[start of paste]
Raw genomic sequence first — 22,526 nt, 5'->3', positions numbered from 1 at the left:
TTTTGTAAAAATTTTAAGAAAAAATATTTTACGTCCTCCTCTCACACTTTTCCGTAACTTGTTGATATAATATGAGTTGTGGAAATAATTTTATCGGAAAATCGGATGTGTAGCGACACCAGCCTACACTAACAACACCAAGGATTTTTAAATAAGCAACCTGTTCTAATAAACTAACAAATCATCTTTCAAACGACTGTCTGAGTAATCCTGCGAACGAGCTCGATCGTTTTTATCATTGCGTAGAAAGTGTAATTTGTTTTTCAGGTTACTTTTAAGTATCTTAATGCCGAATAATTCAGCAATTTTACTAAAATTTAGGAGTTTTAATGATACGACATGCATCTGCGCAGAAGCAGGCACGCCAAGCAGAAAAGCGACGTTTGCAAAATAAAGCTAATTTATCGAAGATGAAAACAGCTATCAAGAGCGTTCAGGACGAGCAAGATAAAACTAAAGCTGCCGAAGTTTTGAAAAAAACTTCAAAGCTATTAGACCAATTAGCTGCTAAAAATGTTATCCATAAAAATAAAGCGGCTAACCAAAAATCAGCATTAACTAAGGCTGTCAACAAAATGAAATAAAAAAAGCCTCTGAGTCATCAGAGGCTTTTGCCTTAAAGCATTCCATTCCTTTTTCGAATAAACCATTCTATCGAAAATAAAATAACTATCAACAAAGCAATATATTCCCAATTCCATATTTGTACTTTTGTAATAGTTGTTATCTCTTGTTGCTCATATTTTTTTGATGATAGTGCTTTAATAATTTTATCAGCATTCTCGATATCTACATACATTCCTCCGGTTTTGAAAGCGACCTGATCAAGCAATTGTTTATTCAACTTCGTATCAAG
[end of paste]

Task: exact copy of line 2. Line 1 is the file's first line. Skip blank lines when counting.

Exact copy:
TTTTGTAAAAATTTTAAGAAAAAATATTTTACGTCCTCCTCTCACACTTTTCCGTAACTTGTTGATATAATATGAGTTGTGGAAATAATTTTATCGGAAAATCGGATGTGTAGCGACACCAGCCTACACTAACAACACCAAGGATTTTTAAATAAGCAACCTGTTCTAATAAACTAACAAATCATCTTTCAAACGACTGTCTGAGTAATCCTGCGAACGAGCTCGATCGTTTTTATCATTGCGTAGAAAGTGTAATTTGTTTTTCAGGTTACTTTTAAGTATCTTAATGCCGAATAATTCAGCAATTTTACTAAAATTTAGGAGTTTTAATGATACGACATGCATCTGCGCAGAAGCAGGCACGCCAAGCAGAAAAGCGACGTTTGCAAAATAAAGCTAATTTATCGAAGATGAAAACAGCTATCAAGAGCGTTCAGGACGAGCAAGATAAAACTAAAGCTGCCGAAGTTTTGAAAAAAACTTCAAAGCTATTAGACCAATTAGCTGCTAAAAATGTTATCCATAAAAATAAAGCGGCTAACCAAAAATCAGCATTAACTAAGGCTGTCAACAAAATGAAATAAAAAAAGCCTCTGAGTCATCAGAGGCTTTTGCCTTAAAGCATTCCATTCCTTTTTCGAATAAACCATTCTATCGAAAATAAAATAACTATCAACAAAGCAATATATTCCCAATTCCATATTTGTACTTTTGTAATAGTTGTTATCTCTTGTTGCTCATATTTTTTTGATGATAGTGCTTTAATAATTTTATCAGCATTCTCGATATCTACATACATTCCTCCGGTTTTGAAAGCGACCTGATCAAGCAATTGTTTATTCAACTTCGTATCAAG